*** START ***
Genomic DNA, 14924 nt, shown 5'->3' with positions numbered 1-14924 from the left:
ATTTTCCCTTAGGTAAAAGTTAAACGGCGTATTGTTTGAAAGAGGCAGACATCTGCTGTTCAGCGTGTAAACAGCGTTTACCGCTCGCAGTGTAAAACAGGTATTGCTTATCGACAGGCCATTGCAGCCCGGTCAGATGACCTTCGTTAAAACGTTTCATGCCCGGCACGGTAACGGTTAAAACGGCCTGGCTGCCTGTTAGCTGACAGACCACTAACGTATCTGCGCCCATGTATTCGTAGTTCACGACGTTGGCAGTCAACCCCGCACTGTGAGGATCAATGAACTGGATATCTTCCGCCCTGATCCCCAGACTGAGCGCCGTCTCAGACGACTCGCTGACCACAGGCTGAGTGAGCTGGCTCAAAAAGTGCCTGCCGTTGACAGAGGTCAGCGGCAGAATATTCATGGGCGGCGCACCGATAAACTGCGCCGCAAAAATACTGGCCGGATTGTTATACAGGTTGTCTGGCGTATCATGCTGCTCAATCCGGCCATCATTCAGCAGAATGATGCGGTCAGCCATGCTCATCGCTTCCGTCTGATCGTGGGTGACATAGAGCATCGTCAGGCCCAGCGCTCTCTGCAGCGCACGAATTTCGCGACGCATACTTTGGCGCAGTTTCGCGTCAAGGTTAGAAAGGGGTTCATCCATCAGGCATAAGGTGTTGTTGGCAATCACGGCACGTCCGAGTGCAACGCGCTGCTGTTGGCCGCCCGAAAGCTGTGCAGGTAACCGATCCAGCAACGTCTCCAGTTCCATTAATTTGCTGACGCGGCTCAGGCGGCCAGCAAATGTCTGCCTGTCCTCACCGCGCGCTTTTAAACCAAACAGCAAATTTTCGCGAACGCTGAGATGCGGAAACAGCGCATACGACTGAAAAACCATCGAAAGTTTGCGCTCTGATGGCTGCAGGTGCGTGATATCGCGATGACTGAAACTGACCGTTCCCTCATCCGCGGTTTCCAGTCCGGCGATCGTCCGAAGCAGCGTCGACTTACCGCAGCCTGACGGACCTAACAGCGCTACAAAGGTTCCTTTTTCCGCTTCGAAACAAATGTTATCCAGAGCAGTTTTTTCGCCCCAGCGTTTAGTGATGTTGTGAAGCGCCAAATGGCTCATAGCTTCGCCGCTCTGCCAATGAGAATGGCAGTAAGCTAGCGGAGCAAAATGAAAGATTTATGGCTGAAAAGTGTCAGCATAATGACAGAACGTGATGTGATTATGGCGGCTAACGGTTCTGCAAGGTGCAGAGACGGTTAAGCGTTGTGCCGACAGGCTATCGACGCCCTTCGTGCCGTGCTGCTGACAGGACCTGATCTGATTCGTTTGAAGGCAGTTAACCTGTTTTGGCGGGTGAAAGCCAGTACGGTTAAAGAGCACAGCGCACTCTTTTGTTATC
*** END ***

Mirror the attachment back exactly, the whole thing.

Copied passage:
Genomic DNA, 14924 nt, shown 5'->3' with positions numbered 1-14924 from the left:
ATTTTCCCTTAGGTAAAAGTTAAACGGCGTATTGTTTGAAAGAGGCAGACATCTGCTGTTCAGCGTGTAAACAGCGTTTACCGCTCGCAGTGTAAAACAGGTATTGCTTATCGACAGGCCATTGCAGCCCGGTCAGATGACCTTCGTTAAAACGTTTCATGCCCGGCACGGTAACGGTTAAAACGGCCTGGCTGCCTGTTAGCTGACAGACCACTAACGTATCTGCGCCCATGTATTCGTAGTTCACGACGTTGGCAGTCAACCCCGCACTGTGAGGATCAATGAACTGGATATCTTCCGCCCTGATCCCCAGACTGAGCGCCGTCTCAGACGACTCGCTGACCACAGGCTGAGTGAGCTGGCTCAAAAAGTGCCTGCCGTTGACAGAGGTCAGCGGCAGAATATTCATGGGCGGCGCACCGATAAACTGCGCCGCAAAAATACTGGCCGGATTGTTATACAGGTTGTCTGGCGTATCATGCTGCTCAATCCGGCCATCATTCAGCAGAATGATGCGGTCAGCCATGCTCATCGCTTCCGTCTGATCGTGGGTGACATAGAGCATCGTCAGGCCCAGCGCTCTCTGCAGCGCACGAATTTCGCGACGCATACTTTGGCGCAGTTTCGCGTCAAGGTTAGAAAGGGGTTCATCCATCAGGCATAAGGTGTTGTTGGCAATCACGGCACGTCCGAGTGCAACGCGCTGCTGTTGGCCGCCCGAAAGCTGTGCAGGTAACCGATCCAGCAACGTCTCCAGTTCCATTAATTTGCTGACGCGGCTCAGGCGGCCAGCAAATGTCTGCCTGTCCTCACCGCGCGCTTTTAAACCAAACAGCAAATTTTCGCGAACGCTGAGATGCGGAAACAGCGCATACGACTGAAAAACCATCGAAAGTTTGCGCTCTGATGGCTGCAGGTGCGTGATATCGCGATGACTGAAACTGACCGTTCCCTCATCCGCGGTTTCCAGTCCGGCGATCGTCCGAAGCAGCGTCGACTTACCGCAGCCTGACGGACCTAACAGCGCTACAAAGGTTCCTTTTTCCGCTTCGAAACAAATGTTATCCAGAGCAGTTTTTTCGCCCCAGCGTTTAGTGATGTTGTGAAGCGCCAAATGGCTCATAGCTTCGCCGCTCTGCCAATGAGAATGGCAGTAAGCTAGCGGAGCAAAATGAAAGATTTATGGCTGAAAAGTGTCAGCATAATGACAGAACGTGATGTGATTATGGCGGCTAACGGTTCTGCAAGGTGCAGAGACGGTTAAGCGTTGTGCCGACAGGCTATCGACGCCCTTCGTGCCGTGCTGCTGACAGGACCTGATCTGATTCGTTTGAAGGCAGTTAACCTGTTTTGGCGGGTGAAAGCCAGTACGGTTAAAGAGCACAGCGCACTCTTTTGTTATC